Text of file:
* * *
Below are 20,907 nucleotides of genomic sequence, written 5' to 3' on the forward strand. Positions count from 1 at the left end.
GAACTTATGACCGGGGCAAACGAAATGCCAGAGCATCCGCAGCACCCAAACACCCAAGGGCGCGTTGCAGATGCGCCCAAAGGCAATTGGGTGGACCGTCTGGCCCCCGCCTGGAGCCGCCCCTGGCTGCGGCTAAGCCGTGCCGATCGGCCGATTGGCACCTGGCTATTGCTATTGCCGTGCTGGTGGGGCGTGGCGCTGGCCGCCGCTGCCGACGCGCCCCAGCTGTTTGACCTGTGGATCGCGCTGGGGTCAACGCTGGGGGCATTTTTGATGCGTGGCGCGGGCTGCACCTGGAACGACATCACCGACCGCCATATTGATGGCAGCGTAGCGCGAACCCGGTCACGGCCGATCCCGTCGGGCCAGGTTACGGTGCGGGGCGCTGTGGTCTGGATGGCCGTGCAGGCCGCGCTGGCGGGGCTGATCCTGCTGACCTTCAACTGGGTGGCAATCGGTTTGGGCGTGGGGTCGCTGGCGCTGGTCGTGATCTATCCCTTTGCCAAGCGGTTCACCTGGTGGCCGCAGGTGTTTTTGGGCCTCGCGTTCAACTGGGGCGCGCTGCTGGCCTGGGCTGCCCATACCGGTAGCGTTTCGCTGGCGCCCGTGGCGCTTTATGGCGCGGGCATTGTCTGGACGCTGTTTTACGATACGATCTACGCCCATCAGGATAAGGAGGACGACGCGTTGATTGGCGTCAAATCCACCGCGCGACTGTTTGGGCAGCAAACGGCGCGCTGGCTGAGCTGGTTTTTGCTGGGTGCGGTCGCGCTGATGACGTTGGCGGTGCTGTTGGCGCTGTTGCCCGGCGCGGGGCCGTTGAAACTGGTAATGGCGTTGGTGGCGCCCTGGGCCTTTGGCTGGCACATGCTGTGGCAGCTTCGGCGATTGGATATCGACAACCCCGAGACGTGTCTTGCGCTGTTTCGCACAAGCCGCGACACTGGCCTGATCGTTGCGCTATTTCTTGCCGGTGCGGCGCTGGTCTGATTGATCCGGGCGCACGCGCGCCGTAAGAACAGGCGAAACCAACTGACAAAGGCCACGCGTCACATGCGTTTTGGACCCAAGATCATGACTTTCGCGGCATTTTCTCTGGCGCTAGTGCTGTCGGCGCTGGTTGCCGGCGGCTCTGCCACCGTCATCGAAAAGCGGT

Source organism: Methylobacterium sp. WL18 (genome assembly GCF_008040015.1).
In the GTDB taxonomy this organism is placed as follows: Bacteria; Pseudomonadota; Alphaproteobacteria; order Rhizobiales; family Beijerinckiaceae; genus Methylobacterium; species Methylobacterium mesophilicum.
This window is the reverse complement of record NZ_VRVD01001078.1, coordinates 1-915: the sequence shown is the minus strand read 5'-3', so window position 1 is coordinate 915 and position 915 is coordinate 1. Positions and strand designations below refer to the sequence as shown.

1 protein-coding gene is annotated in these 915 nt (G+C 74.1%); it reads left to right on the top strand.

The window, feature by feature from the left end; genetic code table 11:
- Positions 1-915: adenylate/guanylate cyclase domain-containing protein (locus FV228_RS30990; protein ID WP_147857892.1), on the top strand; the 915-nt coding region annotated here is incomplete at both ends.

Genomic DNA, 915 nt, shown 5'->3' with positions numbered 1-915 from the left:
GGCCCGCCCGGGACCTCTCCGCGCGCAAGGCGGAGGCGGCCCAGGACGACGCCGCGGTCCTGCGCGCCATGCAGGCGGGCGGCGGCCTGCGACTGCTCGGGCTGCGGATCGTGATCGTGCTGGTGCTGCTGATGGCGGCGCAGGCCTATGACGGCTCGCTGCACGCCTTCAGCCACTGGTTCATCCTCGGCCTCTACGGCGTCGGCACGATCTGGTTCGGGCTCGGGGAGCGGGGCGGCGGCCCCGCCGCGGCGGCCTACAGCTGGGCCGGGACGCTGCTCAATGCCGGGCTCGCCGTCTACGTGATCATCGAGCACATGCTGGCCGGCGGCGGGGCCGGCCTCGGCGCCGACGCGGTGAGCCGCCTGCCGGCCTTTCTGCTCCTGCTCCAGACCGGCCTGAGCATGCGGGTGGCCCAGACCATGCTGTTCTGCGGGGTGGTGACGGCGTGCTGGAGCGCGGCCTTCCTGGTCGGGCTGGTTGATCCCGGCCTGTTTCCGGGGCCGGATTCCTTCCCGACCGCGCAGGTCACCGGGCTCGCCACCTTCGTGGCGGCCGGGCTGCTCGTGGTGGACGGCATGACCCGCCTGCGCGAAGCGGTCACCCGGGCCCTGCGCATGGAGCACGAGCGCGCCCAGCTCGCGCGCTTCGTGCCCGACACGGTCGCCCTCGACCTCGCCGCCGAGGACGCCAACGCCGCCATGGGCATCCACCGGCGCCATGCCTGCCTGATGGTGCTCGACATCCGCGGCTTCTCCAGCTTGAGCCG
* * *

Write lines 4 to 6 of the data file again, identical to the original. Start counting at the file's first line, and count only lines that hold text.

In the GTDB taxonomy this organism is placed as follows: Bacteria; Pseudomonadota; Alphaproteobacteria; order Rhizobiales; family Beijerinckiaceae; genus Methylobacterium; species Methylobacterium mesophilicum.
This window is the reverse complement of record NZ_VRVD01001078.1, coordinates 1-915: the sequence shown is the minus strand read 5'-3', so window position 1 is coordinate 915 and position 915 is coordinate 1. Positions and strand designations below refer to the sequence as shown.

1 protein-coding gene is annotated in these 915 nt (G+C 74.1%); it reads left to right on the top strand.